Position Purpose Statements That Will Boost Your Efficiency

Posted by Walt Brown on Jun 24, 2020 12:13:00 PM

Most of the people that know me are fully aware of my fondness for using sailing analogies. Honestly, I can’t help it; sailboat racing has had a profound influence on my life, and much of what I learned about the importance of teamwork has its roots in my sailing endeavors.

Unless every member of a sailboat racing team understands the positions they are expected to fill, and the importance of each of those positions, the team has no realistic chance for success. Just as relevant is what we mean when we say that each of these positions has been executed successfully, and describe what success looks like. Being crystal clear about what success looks like on a position-by-position basis is one of the foremost requirements for maintaining long-term success.

While it is possible for a racing team to achieve individual victories here and there if one person isn’t performing their position optimally, likely due to a misunderstanding about what success looks like in their position, the team is going to be repeatedly hindered in the long run by the lack of satisfactory production from that individual. This is why it is essential for success to be defined on a position-by-position basis because everyone needs to be counted on to pull their own weight if the team is going to be victorious against stiff competition.

In business, defining success on a position-by-position basis is just as important as it is in sailboat racing or in other athletic endeavors. To assist with this, I have designed two rubrics intended to aid organizations in defining each position and its expectations for success, and in order to guarantee that every position is executed satisfactorily.

The first of these rubrics is the Position Purpose Statement Rubric. This rubric obligates the organization and the position holder to

  • reach an understanding regarding the purpose of each position,
  • the actions taken to fulfill the purpose behind each position,
  • and the definition for success within each position.

As long as the entries on this rubric are discussed openly, this rubric will ensure that both workers and management are on the same page in terms of defining the positions and how they can manifest success within the organization.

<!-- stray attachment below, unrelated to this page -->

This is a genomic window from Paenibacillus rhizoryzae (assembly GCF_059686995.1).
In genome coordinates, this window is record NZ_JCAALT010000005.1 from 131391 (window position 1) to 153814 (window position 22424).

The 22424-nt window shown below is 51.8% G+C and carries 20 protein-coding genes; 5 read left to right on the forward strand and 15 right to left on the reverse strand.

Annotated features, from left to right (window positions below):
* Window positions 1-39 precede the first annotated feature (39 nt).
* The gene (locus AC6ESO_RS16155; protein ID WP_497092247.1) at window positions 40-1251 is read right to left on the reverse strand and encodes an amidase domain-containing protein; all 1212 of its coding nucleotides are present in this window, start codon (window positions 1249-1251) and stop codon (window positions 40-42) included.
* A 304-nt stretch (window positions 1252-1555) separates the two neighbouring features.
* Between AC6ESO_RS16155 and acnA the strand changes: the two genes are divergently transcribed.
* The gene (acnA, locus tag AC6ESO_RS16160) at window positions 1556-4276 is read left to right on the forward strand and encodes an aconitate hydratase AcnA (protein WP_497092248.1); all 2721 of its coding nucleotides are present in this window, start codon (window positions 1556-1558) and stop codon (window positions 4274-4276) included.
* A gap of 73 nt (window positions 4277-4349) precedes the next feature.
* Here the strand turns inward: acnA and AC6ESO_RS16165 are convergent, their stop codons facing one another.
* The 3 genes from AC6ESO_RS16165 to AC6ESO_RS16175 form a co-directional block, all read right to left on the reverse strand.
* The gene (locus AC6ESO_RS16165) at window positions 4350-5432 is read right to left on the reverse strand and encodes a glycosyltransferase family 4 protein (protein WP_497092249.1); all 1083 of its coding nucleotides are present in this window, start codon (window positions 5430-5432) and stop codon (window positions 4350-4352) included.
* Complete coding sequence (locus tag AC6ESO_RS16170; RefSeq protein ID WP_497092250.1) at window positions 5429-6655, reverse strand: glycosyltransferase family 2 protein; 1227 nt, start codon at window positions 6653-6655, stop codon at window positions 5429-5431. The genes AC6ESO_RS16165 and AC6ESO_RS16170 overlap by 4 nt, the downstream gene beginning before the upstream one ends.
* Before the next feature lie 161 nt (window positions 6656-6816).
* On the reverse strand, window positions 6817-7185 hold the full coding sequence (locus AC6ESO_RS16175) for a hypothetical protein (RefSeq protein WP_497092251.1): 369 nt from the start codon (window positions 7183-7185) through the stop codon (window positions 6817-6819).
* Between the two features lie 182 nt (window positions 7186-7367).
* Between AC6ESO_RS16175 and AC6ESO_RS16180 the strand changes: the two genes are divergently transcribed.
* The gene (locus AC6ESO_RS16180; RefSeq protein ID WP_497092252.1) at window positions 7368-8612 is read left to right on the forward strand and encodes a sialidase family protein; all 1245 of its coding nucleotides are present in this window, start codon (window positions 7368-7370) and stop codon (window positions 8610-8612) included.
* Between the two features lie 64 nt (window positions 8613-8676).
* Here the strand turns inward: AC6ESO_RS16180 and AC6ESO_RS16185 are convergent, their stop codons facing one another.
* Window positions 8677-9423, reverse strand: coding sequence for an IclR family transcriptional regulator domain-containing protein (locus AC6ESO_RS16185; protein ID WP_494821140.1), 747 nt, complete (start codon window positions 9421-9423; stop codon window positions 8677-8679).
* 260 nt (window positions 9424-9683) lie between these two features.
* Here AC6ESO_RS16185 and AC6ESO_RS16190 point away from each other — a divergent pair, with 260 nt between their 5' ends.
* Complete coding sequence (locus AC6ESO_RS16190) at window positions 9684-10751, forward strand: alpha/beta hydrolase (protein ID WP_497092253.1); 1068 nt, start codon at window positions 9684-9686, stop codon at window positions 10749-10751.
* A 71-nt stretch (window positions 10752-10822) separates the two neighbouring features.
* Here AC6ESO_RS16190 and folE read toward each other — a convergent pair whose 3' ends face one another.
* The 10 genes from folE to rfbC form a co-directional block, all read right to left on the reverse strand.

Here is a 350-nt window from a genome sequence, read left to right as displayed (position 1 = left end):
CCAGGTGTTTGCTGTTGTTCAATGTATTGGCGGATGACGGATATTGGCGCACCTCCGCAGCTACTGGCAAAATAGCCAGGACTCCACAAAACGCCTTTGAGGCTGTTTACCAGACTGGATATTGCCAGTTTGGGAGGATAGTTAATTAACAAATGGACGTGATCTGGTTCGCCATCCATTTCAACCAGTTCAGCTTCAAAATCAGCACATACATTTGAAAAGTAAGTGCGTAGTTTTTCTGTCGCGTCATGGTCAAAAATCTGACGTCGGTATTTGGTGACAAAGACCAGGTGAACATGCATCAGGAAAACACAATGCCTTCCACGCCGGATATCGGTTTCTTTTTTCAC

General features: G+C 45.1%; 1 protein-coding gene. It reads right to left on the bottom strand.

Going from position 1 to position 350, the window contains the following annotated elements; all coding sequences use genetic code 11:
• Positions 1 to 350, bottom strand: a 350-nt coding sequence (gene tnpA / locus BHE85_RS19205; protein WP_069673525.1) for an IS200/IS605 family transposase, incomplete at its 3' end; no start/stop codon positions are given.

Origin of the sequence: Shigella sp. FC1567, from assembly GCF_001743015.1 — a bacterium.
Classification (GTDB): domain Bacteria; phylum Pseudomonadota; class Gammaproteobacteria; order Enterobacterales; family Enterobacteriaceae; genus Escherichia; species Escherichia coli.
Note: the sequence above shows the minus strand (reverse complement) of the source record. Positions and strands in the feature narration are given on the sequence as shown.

The second rubric I’ve designed is the Position Communication Rubric. In this rubric, each position is plotted in terms of the natural and prescribed communication pathways that link that position to others to ensure that they are carried out successfully. This also makes it possible for the workers who perform the tasks associated with that position to be developed in a strategic fashion and aids the organization with strategizing to elevate the quality of the work being performed by these workers over time.

By implementing these two powerful tools, the workers within your organization will attain instant clarity on their expectations within the workplace. They will be able to perform confidently, knowing precisely what it takes in order for them to be regarded as successful within your business. They will also feel empowered by the layers of support that are built into the systems in place within your organization, which will not only ensure that your workers perform their tasks admirably within a team environment, but which will also allow them to be confident about the directions in which their careers are headed since you have procedures in place to make sure they are coached and developed.

In this way, business organizations have a lot in common with recreational teams, whether they’re football teams, sailboat racing teams, or any other variety of team. Everyone has a position to play, and if we can ensure that everyone is successful in their role, we drastically increase the likelihood that the team will be successful as well.

Topics: Accountable, Heard, Measured

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